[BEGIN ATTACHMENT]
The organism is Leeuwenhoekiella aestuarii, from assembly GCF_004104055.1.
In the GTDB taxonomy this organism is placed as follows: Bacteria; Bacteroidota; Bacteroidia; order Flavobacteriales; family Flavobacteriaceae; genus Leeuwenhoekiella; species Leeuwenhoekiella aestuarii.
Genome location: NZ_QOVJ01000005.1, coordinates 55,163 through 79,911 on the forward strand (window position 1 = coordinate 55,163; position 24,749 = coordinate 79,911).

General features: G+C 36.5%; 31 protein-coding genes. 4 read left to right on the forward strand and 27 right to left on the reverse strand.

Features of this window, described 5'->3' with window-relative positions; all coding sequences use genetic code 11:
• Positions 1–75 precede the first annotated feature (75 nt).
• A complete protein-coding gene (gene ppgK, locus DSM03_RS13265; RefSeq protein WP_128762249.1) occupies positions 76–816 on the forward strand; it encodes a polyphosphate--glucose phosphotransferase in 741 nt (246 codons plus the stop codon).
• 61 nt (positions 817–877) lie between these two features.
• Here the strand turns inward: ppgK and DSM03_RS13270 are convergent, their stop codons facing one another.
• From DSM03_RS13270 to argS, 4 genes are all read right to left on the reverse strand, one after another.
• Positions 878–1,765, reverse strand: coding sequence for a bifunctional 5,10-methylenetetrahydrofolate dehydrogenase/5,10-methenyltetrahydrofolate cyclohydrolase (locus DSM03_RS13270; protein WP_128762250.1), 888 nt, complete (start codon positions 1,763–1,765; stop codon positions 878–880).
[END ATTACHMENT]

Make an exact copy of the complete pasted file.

The organism is Leeuwenhoekiella aestuarii, from assembly GCF_004104055.1.
In the GTDB taxonomy this organism is placed as follows: Bacteria; Bacteroidota; Bacteroidia; order Flavobacteriales; family Flavobacteriaceae; genus Leeuwenhoekiella; species Leeuwenhoekiella aestuarii.
Genome location: NZ_QOVJ01000005.1, coordinates 55,163 through 79,911 on the forward strand (window position 1 = coordinate 55,163; position 24,749 = coordinate 79,911).

General features: G+C 36.5%; 31 protein-coding genes. 4 read left to right on the forward strand and 27 right to left on the reverse strand.

Features of this window, described 5'->3' with window-relative positions; all coding sequences use genetic code 11:
• Positions 1–75 precede the first annotated feature (75 nt).
• A complete protein-coding gene (gene ppgK, locus DSM03_RS13265; RefSeq protein WP_128762249.1) occupies positions 76–816 on the forward strand; it encodes a polyphosphate--glucose phosphotransferase in 741 nt (246 codons plus the stop codon).
• 61 nt (positions 817–877) lie between these two features.
• Here the strand turns inward: ppgK and DSM03_RS13270 are convergent, their stop codons facing one another.
• From DSM03_RS13270 to argS, 4 genes are all read right to left on the reverse strand, one after another.
• Positions 878–1,765, reverse strand: coding sequence for a bifunctional 5,10-methylenetetrahydrofolate dehydrogenase/5,10-methenyltetrahydrofolate cyclohydrolase (locus DSM03_RS13270; protein WP_128762250.1), 888 nt, complete (start codon positions 1,763–1,765; stop codon positions 878–880).